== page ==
Writing a novel is like free therapy, according to Portia MacIntosh.

The only reason I started writing novels in the first place was as a way to tell my tour stories anonymously. I have been touring with bands since I was fifteen and, now that I’m in my mid-twenties, I have a lot of tales to tell … but I can’t without getting myself and my friends in big trouble. So, I decided to write a novel with a fictional story and fictional characters, and work the real stuff in there somewhere. The result would be an exciting and realistic look into the music business, written by someone with a unique perspective – I wasn’t working for the bands or a journalist trying to get dirt on them, I was their friend and that gets you a level of access most can’t even imagine.


I wrote a novel (How Not to be Starstruck) and a novelette (Between a Rockstar and a Hard Place) telling the tale of music journalist Nicole Wilde, and her time touring with bands. Something interesting happened as I was writing, though. It felt good to let it all out.

I was taking real stories and changing them to use as part of fictional tale, and changing them felt great. At first I was tweaking the details to anonymise the stories, but as I started taking my bad memories and making them more book-friendly, it felt like I was editing the reality. It sounds odd but now when I think about my unhappy memories, I don’t see them as being that unhappy, I think about the edited version and it makes me feel better about how things played out. Who needs years of expensive therapy when you can simply delude yourself into thinking things weren’t as bad as they were?

Another way writing my novels about the music business helped me is because it forced me to stop and take a look – really take a look – at things. Writing about just how immature Nicole was made me wonder about how well I’m growing up. After all, Nicole and I grew up in the same environment. As I wrote about her issues I soon realised that maybe I was addressing a few of my own, and as I wrote about people in the biz that Nicole knows, it got me thinking about why people do the things they do.

If you’re planning on writing a novel, I can’t recommend writing about something you know or have experienced highly enough. Not only does it give your writing a real insight into a situation that other people may not be aware of, but it forces you to stop and take a look at how things played out, why people did what they did, and how you can do it better in the future. You can’t really rewrite the past, but you can learn from your mistakes… and taking the time to write 100,000 words on the matter can be a real eye-opener.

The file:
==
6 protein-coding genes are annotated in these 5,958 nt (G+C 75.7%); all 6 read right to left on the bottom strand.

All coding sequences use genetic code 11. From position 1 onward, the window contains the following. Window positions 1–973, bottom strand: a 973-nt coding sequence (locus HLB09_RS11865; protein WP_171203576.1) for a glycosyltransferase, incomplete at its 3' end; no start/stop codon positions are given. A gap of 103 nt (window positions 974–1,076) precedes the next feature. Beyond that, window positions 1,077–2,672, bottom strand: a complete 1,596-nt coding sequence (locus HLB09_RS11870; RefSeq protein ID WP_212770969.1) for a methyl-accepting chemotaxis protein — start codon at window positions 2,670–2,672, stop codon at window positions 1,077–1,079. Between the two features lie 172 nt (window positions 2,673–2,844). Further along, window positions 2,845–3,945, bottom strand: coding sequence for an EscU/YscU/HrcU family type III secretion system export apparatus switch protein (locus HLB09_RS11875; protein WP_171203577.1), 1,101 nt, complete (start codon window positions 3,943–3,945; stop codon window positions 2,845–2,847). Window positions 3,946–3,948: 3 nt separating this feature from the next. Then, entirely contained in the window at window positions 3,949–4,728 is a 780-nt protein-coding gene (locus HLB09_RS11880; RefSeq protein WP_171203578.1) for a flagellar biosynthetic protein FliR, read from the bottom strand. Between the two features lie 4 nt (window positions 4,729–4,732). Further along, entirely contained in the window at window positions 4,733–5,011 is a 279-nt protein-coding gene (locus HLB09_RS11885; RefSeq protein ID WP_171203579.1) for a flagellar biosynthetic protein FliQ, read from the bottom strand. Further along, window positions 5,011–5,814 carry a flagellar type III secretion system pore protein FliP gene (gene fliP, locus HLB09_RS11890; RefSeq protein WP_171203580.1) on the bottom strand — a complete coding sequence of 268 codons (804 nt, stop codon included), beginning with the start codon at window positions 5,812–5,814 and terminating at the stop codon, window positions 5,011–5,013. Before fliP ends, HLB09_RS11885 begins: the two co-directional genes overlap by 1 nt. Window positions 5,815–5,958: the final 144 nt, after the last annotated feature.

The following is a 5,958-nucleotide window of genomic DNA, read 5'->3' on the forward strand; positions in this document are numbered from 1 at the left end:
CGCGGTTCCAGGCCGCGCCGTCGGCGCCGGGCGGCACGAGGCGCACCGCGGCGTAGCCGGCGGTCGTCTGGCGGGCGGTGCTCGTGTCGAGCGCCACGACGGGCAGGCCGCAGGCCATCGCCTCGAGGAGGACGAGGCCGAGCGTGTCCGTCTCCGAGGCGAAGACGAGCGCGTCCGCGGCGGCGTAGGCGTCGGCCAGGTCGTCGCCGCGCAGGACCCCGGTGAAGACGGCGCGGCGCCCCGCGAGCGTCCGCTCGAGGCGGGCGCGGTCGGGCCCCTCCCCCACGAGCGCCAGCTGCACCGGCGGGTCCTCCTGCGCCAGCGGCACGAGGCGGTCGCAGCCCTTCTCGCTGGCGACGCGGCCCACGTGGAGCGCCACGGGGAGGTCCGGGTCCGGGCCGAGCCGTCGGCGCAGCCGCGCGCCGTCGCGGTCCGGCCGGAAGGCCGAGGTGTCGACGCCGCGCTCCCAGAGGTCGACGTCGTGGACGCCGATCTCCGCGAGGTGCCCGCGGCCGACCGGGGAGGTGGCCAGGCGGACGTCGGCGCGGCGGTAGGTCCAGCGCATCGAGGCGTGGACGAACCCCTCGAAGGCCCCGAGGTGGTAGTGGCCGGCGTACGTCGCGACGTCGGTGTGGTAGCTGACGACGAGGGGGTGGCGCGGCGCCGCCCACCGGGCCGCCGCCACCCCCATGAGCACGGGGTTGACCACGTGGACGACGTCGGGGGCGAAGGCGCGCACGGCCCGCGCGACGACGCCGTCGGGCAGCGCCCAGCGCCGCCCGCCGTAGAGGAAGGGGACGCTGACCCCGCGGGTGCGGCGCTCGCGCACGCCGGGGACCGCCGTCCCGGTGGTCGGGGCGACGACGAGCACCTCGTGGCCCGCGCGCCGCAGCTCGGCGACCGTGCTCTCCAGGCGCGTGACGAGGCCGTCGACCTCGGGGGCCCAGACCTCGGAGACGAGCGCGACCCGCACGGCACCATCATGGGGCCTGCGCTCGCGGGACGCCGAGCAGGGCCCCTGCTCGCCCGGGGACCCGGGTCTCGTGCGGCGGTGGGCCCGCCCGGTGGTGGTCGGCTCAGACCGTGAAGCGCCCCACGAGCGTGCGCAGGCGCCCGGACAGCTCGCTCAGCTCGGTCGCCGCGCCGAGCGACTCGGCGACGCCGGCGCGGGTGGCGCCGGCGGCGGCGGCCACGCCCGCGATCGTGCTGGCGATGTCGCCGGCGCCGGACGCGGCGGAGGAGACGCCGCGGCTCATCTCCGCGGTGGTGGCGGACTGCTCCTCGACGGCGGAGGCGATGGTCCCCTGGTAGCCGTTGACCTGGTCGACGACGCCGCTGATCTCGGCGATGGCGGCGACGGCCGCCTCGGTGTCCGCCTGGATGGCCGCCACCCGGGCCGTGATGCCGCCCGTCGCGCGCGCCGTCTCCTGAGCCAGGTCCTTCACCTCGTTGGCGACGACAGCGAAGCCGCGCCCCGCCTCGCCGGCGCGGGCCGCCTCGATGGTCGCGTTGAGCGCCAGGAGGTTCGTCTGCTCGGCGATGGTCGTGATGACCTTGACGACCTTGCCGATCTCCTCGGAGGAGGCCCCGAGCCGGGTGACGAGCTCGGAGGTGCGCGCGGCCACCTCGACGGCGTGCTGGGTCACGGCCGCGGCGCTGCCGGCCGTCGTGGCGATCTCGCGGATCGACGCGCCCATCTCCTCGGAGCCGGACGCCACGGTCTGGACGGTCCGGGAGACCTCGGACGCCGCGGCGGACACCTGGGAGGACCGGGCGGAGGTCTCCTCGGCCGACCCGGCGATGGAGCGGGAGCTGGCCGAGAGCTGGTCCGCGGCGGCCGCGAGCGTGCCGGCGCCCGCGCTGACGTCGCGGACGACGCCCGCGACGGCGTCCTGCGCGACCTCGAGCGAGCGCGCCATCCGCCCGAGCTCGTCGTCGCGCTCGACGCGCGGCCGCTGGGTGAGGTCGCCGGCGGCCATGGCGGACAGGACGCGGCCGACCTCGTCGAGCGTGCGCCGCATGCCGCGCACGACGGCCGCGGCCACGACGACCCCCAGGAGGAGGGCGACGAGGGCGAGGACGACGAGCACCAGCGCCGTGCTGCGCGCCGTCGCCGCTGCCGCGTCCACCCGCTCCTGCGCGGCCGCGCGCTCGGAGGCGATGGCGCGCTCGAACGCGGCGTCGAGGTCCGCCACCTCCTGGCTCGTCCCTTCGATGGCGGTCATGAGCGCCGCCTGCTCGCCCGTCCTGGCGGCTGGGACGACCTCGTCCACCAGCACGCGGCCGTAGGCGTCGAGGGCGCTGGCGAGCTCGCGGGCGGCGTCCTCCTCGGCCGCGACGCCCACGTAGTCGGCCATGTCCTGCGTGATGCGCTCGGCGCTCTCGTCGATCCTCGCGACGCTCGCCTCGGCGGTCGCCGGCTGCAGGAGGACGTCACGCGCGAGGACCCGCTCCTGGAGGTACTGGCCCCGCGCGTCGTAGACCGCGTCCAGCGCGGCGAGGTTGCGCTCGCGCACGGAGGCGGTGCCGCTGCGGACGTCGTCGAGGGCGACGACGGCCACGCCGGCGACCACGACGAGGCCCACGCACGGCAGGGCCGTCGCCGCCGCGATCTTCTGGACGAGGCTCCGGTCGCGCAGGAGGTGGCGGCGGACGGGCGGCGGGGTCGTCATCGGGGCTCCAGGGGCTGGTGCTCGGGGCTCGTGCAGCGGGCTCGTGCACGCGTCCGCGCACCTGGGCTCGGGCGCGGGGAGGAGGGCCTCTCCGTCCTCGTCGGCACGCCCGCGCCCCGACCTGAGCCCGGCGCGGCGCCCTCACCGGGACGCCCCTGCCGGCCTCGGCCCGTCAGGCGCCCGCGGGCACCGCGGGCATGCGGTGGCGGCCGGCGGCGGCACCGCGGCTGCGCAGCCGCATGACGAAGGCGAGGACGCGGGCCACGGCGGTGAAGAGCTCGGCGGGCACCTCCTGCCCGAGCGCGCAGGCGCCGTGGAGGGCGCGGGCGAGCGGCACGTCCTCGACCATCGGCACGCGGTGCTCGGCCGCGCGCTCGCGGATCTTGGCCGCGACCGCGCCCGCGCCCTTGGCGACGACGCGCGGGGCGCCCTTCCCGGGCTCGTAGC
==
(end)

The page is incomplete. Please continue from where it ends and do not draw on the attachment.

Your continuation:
Screen Shot 2014-02-16 at 2.25.12 PMBeing best friends with a mega-star has its perks and Nicole Wilde, music journalist, laps them up. But when said friend, Dylan King, gorgeous lead singer of The Burnouts, has zero sense of self-preservation – once a drop of alcohol hits his blood stream ‒ and an inability to keep ‘little Dylan’ in his pants, it also comes with responsibilities. Now, Nicole has to track down Dylan in time to play a charity gig tomorrow. Half a dozen groupies, a haunted hotel, a tattoo parlour, a reality show runner-up and a crazy bed-hopping, sleepless night later – will she find him before the tour bus leaves town? And when she does, is it time to head home? Or to jump on the tour bus and go along for the ride! Between a Rockstar and a Hard Place is the fun and fabulous prequel to Portia MacIntosh’s How Not to be Starstruck.

When she was 15, Portia MacIntosh fell in with a bad crowd … rockstars. After disappearing on tour and living the rock’n’roll lifestyle for a few years, Portia landed a job in the music industry. Now in her twenties, Portia is ready to spill the beans on the things she has witnessed over the years. Well, kind of. If her famous friends knew that she was borrowing their lives to inspire her fiction, they would stop inviting her on tour and banish her from the inner circle. Then she really would have to rejoin the real world, and she’s still not ready. Portia only started writing novels to share her secrets, but then she realised she actually quite liked writing – maybe even more than she likes living on a bus with a bunch of smelly boys – and has since tried her hand at writing about other things.  


1 comment on “When a Character’s Personality is Close to Your Own”

  1. Fabulous article and i can really relate to this. I find I’m working out a lot of personal issues while writing fiction, although often my mind and the characters are dealing with very different issues. And I’m a firm believer of redefining your own reality by telling a different story, as the meanings we put on things can be much more flexible than we first think…

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